Integration is Essential

When managing operational risks, it is tempting to assign only technical solutions to problems or risks that arise. However, an exclusive focus on worker and process safety elements is inadequate. And while companies that actually consider behavioral impacts on incidents and focus on managing and reducing risk rather than simply driving compliance to systems or procedures are the most effective, neither technical solutions nor behavioral solutions alone are sufficient to fully address operational risks.

What is optimal is an integrated approach (see Figure 2) that addresses all the elements of a successful ORM system:

Managing Processes defines the vision, sets the strategy and tactics, translates this into key performance indicators at all levels of the organization, monitors performance and sets up the organizational structure to support the processes.

• A sound Technical Model defines hazards and losses, assesses the associated risks and provides standards and procedures for mitigating risk.

Capabilities Engine seeks to educate and provide employees, not only with the technical knowledge, but also with the ideal values, attitudes and beliefs that will engage and motivate them. It requires clearly communicating expectations and accountability, and encouraging teamwork and collaboration.

Mindsets & Behaviors ensure a company’s commitment to reducing risk is driven and reinforced by active participation of corporate leadership through coaching, motivation and ownership of results. Leaders must understand how individual employees behave, think and feel, and how that drives their decisions. This leadership style is cascaded from executive leadership to the critical level of first-line leadership. Tapping into the entire organization’s motivation and problem-solving capabilities results in an approach supported throughout the company.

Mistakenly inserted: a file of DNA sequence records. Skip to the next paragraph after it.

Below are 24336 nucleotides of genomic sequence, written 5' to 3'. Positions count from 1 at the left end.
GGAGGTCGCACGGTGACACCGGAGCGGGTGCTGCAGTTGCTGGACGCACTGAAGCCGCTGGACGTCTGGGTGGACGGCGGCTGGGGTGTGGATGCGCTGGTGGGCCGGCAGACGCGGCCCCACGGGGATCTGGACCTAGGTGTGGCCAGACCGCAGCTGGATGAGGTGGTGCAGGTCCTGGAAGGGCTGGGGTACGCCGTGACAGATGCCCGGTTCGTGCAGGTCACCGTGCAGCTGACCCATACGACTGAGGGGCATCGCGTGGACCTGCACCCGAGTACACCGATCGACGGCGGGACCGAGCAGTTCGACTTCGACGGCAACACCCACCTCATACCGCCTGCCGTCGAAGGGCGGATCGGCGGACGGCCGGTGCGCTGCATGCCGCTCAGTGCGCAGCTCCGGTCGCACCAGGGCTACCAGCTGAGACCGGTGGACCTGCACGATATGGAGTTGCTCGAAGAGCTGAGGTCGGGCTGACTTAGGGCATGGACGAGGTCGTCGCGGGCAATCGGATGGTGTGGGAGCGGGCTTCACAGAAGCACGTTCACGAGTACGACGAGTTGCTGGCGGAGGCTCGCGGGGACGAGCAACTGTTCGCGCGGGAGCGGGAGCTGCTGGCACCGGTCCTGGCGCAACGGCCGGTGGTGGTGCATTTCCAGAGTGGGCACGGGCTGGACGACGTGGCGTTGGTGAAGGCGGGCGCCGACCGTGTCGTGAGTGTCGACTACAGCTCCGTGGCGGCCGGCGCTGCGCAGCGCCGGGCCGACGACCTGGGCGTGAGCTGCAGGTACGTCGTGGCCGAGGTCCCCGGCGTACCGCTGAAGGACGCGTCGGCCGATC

This integrated approach allows companies to protect their people, their assets and ultimately, their bottom line.

The Goal – Cultural Maturity

For an organization to perform at the highest levels in the context of risk management, each and every employee, from the C-suite to the shift worker, must possess a commitment to operations that go beyond merely reacting to incidents to actively preventing them. Achieving this cultural maturity is the true measure of the strength and effectiveness of a company’s integrated management system.

When DuPont experienced a plateau in corporate safety performance in the early 1990s, then-Chairman and CEO Ed Woolard commissioned a study that found the maturity of the safety culture at DuPont had a direct impact on safety performance (as measured by total recordable injuries). This relationship came to be illustrated in the DuPont Bradley Value Curve™.

In the last two years, our experience with clients has shown that companies that have evolved toward a more mature risk culture of interdependence reap the dual benefits of reduced incidents and improved productivity. They are able to mitigate risks while maximizing opportunities for sustainable value creation. They also are able to allocate appropriate time, attention and resources to deliver improved performance.

 Based on these findings, we’ve developed the DuPont Bradley Value Curve™ that adds the Dimension of operational excellence and provides a more holistic picture of the impact cultural maturity can have on productivity (see Figure 3).